Weekly protests in Dresden drew a few hundred when they began a year ago
Now the anti-migrant gatherings draw thousands
Every Monday evening in Dresden, thousands gather in front of the city’s Opera House. They carry German flags and sing nationalist songs with one goal: to stop refugees and migrants from coming to Germany.
Thomas is one of them and this Monday he held a placard with a photoshopped picture of Chancellor Angela Merkel dressed in a Muslim headscarf.
He didn’t want to give his last name but he told CNN he fears Germany’s traditions are being eroded by Muslim migrants.
“Every Monday night we come to gather peacefully. We are not Nazis. We don’t want to be labeled as Nazis and we don’t want to painted into the right-wing corner. We just don’t want to become strangers in our own country.”
The Dresden protests started almost exactly one year ago when Lutz Bachmann, a former professional footballer with a criminal record for burglary and assault, posted a Facebook rant against Turkish immigrants in Germany. That became the basis of PEGIDA or “Patriotic Europeans against the Islamization of the West.” What started as a small protest of a few hundred has grown into a weekly protest that now consistently draws thousands every Monday.
The first few PEGIDA demonstrations last year drew massive counter-rallies that far out-numbered the anti-immigration crowds. At the time, PEGIDA’s founder – Bachmann – was dismissed as a far-right extremist. He was briefly forced to resign as the head of Pegida after a photo of himself posing as Hitler surfaced along with details of an online chat in which he referred to refugees as “animals.” He resumed his post a month later.
CNN requested an interview with Bachmann and other PEGIDA founders but all declined.
Yet the PEGIDA movement has not only outlasted its opponents, it is growing, fueled, in part, by public fears of the ongoing refugee crisis.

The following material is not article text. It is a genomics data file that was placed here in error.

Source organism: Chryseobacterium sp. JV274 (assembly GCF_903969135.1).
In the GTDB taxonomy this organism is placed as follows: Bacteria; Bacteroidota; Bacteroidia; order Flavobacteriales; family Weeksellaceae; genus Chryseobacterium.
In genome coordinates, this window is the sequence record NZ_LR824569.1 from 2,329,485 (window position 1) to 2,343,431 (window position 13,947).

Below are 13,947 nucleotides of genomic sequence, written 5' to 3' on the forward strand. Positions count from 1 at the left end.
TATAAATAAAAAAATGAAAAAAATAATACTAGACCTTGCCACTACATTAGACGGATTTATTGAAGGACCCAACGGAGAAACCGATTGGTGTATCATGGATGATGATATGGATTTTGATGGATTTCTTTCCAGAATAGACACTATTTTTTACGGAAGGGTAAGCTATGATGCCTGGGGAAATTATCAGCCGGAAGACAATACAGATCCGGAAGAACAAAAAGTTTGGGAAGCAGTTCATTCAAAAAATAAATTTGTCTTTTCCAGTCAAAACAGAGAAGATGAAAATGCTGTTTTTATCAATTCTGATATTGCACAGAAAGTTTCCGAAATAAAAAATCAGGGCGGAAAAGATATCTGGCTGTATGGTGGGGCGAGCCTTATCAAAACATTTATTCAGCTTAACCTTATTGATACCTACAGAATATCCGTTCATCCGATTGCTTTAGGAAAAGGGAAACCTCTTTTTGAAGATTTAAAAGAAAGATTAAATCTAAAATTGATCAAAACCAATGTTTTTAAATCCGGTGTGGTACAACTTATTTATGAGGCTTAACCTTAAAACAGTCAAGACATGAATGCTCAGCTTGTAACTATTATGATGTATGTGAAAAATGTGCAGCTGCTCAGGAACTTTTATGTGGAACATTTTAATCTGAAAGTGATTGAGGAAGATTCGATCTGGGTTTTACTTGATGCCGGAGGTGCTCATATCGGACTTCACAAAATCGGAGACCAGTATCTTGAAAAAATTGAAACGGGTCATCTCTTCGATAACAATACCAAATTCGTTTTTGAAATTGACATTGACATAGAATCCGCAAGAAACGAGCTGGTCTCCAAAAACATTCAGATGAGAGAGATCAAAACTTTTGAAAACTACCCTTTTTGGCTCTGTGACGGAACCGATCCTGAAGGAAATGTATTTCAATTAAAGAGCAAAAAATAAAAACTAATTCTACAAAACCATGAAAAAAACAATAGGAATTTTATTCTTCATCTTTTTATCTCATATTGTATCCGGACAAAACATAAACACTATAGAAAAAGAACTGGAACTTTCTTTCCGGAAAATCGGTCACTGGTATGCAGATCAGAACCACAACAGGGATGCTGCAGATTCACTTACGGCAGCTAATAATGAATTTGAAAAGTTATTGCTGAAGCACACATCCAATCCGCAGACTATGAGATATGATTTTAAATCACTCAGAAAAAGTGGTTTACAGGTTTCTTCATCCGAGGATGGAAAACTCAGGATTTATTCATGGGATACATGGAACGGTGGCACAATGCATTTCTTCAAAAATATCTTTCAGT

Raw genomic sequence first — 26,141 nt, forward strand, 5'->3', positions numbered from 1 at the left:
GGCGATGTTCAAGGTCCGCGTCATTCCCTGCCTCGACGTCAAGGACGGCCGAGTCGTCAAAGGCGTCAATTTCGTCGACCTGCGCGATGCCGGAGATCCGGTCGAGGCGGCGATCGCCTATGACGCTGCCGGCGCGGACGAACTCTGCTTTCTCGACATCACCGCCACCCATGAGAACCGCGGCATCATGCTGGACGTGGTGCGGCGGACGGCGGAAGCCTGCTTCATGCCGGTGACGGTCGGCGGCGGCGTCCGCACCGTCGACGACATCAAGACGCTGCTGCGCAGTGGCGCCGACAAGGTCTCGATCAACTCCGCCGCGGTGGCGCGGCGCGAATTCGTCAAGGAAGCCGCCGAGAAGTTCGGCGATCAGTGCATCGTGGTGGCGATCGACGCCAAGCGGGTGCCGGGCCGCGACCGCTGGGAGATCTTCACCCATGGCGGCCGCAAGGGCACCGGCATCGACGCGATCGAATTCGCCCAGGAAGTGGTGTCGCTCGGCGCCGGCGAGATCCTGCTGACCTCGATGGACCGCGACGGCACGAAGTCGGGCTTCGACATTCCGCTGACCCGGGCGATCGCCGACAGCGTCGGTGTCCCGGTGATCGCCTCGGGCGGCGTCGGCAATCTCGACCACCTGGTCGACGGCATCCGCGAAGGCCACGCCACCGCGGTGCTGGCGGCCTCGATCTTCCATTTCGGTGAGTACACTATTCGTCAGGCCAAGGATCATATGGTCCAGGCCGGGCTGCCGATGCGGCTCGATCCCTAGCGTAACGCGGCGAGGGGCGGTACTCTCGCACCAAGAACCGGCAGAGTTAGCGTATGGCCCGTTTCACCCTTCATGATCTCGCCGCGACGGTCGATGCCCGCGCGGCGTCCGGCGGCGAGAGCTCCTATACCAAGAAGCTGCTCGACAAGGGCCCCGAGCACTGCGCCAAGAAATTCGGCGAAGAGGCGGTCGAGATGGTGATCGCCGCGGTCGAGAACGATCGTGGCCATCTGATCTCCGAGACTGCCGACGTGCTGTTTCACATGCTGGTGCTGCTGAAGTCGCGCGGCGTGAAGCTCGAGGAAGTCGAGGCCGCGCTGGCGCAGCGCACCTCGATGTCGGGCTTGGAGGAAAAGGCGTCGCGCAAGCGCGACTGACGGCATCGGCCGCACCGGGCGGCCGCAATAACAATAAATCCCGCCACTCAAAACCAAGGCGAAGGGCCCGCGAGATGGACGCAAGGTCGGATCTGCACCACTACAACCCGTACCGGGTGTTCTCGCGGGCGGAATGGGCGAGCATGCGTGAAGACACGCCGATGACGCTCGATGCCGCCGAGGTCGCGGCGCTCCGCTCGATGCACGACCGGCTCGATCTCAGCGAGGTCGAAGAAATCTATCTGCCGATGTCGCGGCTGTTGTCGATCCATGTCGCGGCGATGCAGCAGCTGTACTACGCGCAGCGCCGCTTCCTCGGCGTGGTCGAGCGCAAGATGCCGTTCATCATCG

Germany is set to take in more than a million asylum-seekers this year, more than any other country in the European Union by far. At its highest point this summer, Germany saw more than 10,000 new arrivals a day, most of them arriving by train into Bavaria in the south of Germany. The government has responded by setting up mobile registration centers and distributing refugees across the country to share the load.
Chancellor Merkel has led the country’s warm welcome of refugees, promising faster asylum applications for Syrian and Iraqi refugees, setting aside more than 6 billion dollars to help feed and house the new arrivals.
At first, scores of Germans showed up at train stations and literally applauded refugees who had made the long trek across Europe. But as winter sets in, and the numbers of refugees continues unabated, Germans are now questioning her policy. The most recent polls showed that more than half of respondents said Germany already had “too many refugees” and only one person in three agreed with Merkel’s refugee policy.
In response, Merkel has promised to get tough on economic migrants, proposing transit centers that would be empowered to immediately deport any migrant deemed from a “safe country”.
Government data shows that the vast majority of refugees are from Syria and Iraq. But the second biggest group of migrants come from Albania. The government has already begun deporting migrants from Albania, Kosovo and others coming from Eastern Europe but the process is slow, and many migrants file legal appeals that can substantially delay their departure.
As the public fears grow, there has also been a surge in anti-immigration incidents across the country, especially arson attacks on refugee shelters. According to “Courage Against Violence”, a group monitoring hate crimes in Germany, most attacks are taking place in the south, where refugees initially enter from, but also in the east of Germany, where refugees and migrants make up less than 1% of the population.
Dresden, in what was East Germany before reunification, has become the focal point for anti-immigration protests, driven by fears of “Islamization” by incoming refugees. In fact, Muslims make up less than .1% of the population in the Dresden area but that unfamiliarity may be what’s driving the intolerance for Muslim refugees.
The Dresden protests are attempting to echo the weekly anticommunist demonstrations here that eventually brought down the Berlin Wall and reunited the country in 1990.
But on Monday night, many listened with growing discomfort at the increasingly angry speeches directed against migrants.
Ernst Nehrich was in the crowd, visibly upset by what he saw.
“It is a pity for Germany and the German people what’s being said here today. As if they represent the people.” He told CNN, “What they are saying is in complete contrast to what people here demonstrated for 25 years ago. It’s enough to make me cry.
Even as PEGIDA speakers railed against new arrivals to Germany, the Dresden Opera House made its own statement. It’s giant TV screen normally reserved for coming attractions displayed this message: “We will not be a stage for intolerance and xenophobia.”
Protesters on both sides insist they will press on with their demonstrations through the winter – marking a deep public divide that has become a political reality.